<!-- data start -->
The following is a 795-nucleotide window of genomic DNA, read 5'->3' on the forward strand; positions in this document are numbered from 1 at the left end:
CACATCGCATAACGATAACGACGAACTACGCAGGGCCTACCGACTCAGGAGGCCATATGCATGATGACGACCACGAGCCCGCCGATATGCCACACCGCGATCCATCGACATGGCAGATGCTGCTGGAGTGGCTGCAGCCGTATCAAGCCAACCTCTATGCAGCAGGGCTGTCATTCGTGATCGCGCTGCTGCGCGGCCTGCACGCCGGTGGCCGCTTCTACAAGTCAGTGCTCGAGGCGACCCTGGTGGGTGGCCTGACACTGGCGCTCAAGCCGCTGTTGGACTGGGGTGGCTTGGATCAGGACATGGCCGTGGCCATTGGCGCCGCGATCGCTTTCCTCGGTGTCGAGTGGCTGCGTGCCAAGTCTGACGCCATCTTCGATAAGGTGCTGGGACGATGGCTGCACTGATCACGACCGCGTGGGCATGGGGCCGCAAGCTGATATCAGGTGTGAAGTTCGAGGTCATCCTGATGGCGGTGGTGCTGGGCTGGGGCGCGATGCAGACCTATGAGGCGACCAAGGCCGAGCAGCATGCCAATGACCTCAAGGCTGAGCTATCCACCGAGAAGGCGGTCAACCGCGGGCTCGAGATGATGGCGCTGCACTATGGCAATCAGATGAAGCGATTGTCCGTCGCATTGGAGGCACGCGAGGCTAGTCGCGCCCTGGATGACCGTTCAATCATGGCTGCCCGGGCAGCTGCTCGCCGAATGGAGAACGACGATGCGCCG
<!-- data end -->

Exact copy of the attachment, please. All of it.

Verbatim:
The following is a 795-nucleotide window of genomic DNA, read 5'->3' on the forward strand; positions in this document are numbered from 1 at the left end:
CACATCGCATAACGATAACGACGAACTACGCAGGGCCTACCGACTCAGGAGGCCATATGCATGATGACGACCACGAGCCCGCCGATATGCCACACCGCGATCCATCGACATGGCAGATGCTGCTGGAGTGGCTGCAGCCGTATCAAGCCAACCTCTATGCAGCAGGGCTGTCATTCGTGATCGCGCTGCTGCGCGGCCTGCACGCCGGTGGCCGCTTCTACAAGTCAGTGCTCGAGGCGACCCTGGTGGGTGGCCTGACACTGGCGCTCAAGCCGCTGTTGGACTGGGGTGGCTTGGATCAGGACATGGCCGTGGCCATTGGCGCCGCGATCGCTTTCCTCGGTGTCGAGTGGCTGCGTGCCAAGTCTGACGCCATCTTCGATAAGGTGCTGGGACGATGGCTGCACTGATCACGACCGCGTGGGCATGGGGCCGCAAGCTGATATCAGGTGTGAAGTTCGAGGTCATCCTGATGGCGGTGGTGCTGGGCTGGGGCGCGATGCAGACCTATGAGGCGACCAAGGCCGAGCAGCATGCCAATGACCTCAAGGCTGAGCTATCCACCGAGAAGGCGGTCAACCGCGGGCTCGAGATGATGGCGCTGCACTATGGCAATCAGATGAAGCGATTGTCCGTCGCATTGGAGGCACGCGAGGCTAGTCGCGCCCTGGATGACCGTTCAATCATGGCTGCCCGGGCAGCTGCTCGCCGAATGGAGAACGACGATGCGCCG